So that’s the end of travelling for 2012. I hope everyone has a great New Year, and see you in 2013.

A Mackintosh school and an old tramshed: two Glasgow galleries

Glasgow has purpose built museums and galleries such as Kelvingrove and the new Riverside (still to be visited when the schools go back and it quietens down) but today we visited two more unusual venues. Both are on the Southside – Glasgow is divided by the Clyde and I’m ashamed to say I really haven’t got a clue where I’m going when I cross the river, especially since the M74 extension has just cut across even the bits I thought I knew. After some fraught attempts we eventually got near enough to our first venue to abandon the car and walk.

Scotland Street School was designed by Charles Rennie Mackintosh, but is now a museum of education.


We visited to see the temporary exhibition, The Glesga that I used to know, a series of black and white pictures of Glasgow around 1976. It was fascinating, not least because it scared me to think that I was already grown up and at university by then, yet it looked like ancient history. While there, we had a quick walk round the permanent exhibits and I got all nostalgic again about the 1950s/60s classroom which reminded me so much of my own primary school days.


The place certainly looked as though it could do with some refurbishment, the outside in particular had peeling paint and lots of weeds, but it’s a lovely little museum, well worth a visit. To round ours off, we had tea in the small cafe which had quite an ambitious menu for its size and was bright and attractive.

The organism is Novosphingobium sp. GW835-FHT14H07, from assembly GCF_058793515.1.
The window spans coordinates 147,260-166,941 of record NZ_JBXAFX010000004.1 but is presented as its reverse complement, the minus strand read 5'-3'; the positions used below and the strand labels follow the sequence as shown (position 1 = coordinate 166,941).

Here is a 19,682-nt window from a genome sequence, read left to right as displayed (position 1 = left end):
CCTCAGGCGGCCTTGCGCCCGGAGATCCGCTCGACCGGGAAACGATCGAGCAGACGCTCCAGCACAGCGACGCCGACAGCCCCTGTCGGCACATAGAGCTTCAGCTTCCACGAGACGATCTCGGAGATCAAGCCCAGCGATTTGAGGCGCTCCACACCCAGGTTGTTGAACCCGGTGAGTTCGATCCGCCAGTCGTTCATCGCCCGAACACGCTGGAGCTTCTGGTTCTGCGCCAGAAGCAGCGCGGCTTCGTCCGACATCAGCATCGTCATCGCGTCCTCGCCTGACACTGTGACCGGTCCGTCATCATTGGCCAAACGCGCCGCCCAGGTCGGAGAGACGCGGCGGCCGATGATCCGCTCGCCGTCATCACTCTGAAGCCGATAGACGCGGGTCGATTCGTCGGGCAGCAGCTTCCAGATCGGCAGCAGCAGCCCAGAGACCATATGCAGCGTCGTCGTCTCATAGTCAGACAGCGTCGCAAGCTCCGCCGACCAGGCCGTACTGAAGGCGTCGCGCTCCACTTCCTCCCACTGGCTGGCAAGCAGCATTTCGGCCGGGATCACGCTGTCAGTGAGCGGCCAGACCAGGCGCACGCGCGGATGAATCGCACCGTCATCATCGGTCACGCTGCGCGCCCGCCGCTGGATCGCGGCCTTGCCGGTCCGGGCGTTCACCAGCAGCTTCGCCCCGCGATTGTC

Off we set for the Tramway, which was our main destination. I blogged last week about the British Art Show and how we had visited two of the three venues in Glasgow. The Tramway is the third. You can still see the tracks in the floor from its days as a tramshed, after which it was a Transport Museum and now a venue for contemporary visual art and performance. It also has a good cafe (very important I find) and a “Hidden Garden” – though you just walk out the back door, and there it is.

I can’t say I enjoyed the exhibition as much as the ones last week. There were several sculptures by Sarah Lucas which were accomplished, but not really my thing, but most of the rest consisted of installations which are absolutely, definitely not my thing. We watched some of a film by Duncan Campbell which pieced together media interviews with Bernadette Devlin. This was interesting because, whatever you think of her politics, she came across as so confident and decisive for a young woman of 21. But is that art? I’m not sure. One exhibit was entitled Bench, fire and youth. At first I just thought it was for sitting on, but apparently “at unspecified intervals, a flame will flare at one end of the bench, occasionally tended by a naked young man”. That would probably have been the most interesting part of the afternoon, but it didn’t happen while we were there. Nae luck.

The Tramway exhibition is on until 21st August and the Scotland Street one until 8th January.